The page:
Turning $10k into $225k
“It takes money to make money.”
Sure, but how much of that has to be your own money?? Leverage is a beautiful thing.
In my early real estate days I had to get scrappy and creative in order to spread out my limited capital into as many deals as possible.
I did this through partnerships, where I did all of the work and gave some friends a great return on their investment. The beauty of it is that you can too.
Turning $10k into $225k meant getting creative, combining strategies, and constantly putting equity to work.
Let’s dive in, and hopefully along the way you’ll see how achievable this is for you too!
$4k to Play
They say that if you find a good deal, the money will come. I was skeptical, but I knew I had a deal and would be stupid to pass it up.
What was the deal?
Three duplexes on one parcel
$2,000+ current rent
$2,700 market rent
$155k purchase price.
Who could complain about those numbers?? I even had it under contract for a little under my target price!
All of the pieces were there with one exception - the funding.
I was already under contract for a quad that was going to tie up a significant chunk of capital so putting the required 25% down was out of the question. I needed to get creative, and I had a potential partner in mind.
While flipping burgers at a Fourth of July barbecue with my best friend I decided to run the deal by him to pressure test the way I planned to pitch the partnership structure.
Here’s what I laid out:
50% of the equity was mine for finding and running the deal
50% of the equity would be split based on the amount of cash each person brought to the table (so if the partner brought all the cash, he’d get 50% equity. If he brought half the cash, he’d get 25%)
My friend shared his insight, we ate dinner, and we moved on.
A week later I realized I never asked if he was interested in the deal. I called him laughing and he immediately said yes!
As we finalized the terms he said he wanted me to have some skin in the game. I put in 10% of the cash to close which amounted to $3,931, locking in 55% of what would turn out to be the best deal in my portfolio for years to come!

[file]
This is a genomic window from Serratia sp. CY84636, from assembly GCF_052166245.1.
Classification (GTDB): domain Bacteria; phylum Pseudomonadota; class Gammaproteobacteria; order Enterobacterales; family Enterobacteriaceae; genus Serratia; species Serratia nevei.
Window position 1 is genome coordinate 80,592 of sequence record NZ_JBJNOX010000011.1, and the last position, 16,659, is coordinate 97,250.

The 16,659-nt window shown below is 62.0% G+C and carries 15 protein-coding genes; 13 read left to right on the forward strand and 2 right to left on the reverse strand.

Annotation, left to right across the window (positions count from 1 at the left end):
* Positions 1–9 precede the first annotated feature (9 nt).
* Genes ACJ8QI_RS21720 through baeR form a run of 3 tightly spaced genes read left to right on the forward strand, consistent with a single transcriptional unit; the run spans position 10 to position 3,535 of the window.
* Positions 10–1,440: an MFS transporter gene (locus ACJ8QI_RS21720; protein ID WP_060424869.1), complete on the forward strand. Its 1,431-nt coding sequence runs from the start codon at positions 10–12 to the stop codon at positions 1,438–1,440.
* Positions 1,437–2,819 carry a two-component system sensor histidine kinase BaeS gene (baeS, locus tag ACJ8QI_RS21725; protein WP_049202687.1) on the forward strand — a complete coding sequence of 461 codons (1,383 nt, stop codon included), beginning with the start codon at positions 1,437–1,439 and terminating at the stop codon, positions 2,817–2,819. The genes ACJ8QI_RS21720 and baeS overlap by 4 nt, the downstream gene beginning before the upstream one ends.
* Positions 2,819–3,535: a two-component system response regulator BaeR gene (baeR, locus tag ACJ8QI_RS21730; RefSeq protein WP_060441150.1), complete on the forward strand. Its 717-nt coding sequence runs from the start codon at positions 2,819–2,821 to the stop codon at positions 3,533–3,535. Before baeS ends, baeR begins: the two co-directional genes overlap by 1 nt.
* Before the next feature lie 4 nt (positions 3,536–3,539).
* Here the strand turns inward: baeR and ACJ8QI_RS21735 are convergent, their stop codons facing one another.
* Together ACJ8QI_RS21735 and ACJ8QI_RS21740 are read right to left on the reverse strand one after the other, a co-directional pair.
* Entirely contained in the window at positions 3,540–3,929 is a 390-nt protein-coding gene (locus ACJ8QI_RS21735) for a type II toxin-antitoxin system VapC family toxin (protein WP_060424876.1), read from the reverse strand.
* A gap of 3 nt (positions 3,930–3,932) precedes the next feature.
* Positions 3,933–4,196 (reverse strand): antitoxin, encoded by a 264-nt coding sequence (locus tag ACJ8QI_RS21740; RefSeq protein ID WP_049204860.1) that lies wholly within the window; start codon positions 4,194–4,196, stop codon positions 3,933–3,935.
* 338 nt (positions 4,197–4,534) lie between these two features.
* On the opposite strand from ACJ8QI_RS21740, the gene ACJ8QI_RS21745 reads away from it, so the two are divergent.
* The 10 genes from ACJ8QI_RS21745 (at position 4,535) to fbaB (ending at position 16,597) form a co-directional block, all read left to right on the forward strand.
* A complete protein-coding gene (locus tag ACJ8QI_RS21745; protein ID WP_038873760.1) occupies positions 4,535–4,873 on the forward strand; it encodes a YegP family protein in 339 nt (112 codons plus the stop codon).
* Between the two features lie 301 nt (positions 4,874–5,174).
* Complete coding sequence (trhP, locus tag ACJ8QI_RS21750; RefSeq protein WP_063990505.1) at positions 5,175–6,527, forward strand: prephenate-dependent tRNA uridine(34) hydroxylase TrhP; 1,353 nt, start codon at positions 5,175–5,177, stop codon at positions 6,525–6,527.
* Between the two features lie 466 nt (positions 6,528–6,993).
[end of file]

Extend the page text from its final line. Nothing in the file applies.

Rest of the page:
Due to the nature of the 6-unit property we had to use a commercial loan instead of a conventional mortgage. This brought a shorter amortization schedule and higher payments, which I planned to alleviate by subdividing and then refinancing.
I spent $2,500 subdividing the lot as planned and started the refinance process, only to discover how incredibly expensive three separate loans would be to close.
Instead I found a commercial lender that would refinance for us and allow us to tap into any equity if we had any.
I distinctly remember opening my email and finding the appraisal report stating a value of $85,000.
That was horribly disappointing considering I bought it for $155,000, until I realized my error.
$85,000 each. 3 duplexes. $255,000 total.
Why was it worth so much more? It opened up the buyer pool significantly. I had to purchase it with a commercial loan, which many new investors aren’t going to do. By subdividing it now qualified for a conventional loan, and it even opened itself up to a potential house hacker.
As a result, 6 months and $2,500 later, this deal had made us $100,000. My $4k was worth $60k, and the snowball was building.
Putting Equity to Use
That appraisal allowed us to complete our refinance and add a line of credit for $72,000.
After a brief consideration it was clear that the line of credit was a far better option than a cash out refinance that would wipe out our cash flow.
Now it was a matter of putting the equity to use. We first did this by flipping houses.
We drew on the equity line for two separate flips, with the interest payments getting rolled into the flip expenses instead of the rental overhead.
The flips created a net profit of a little over $40k, of which $22k was mine.
My $4k was now worth around $82k in about a year and a half. That’s a 1,300% return on my initial investment, not to mention the cash flow that was providing a COCROI of 135%.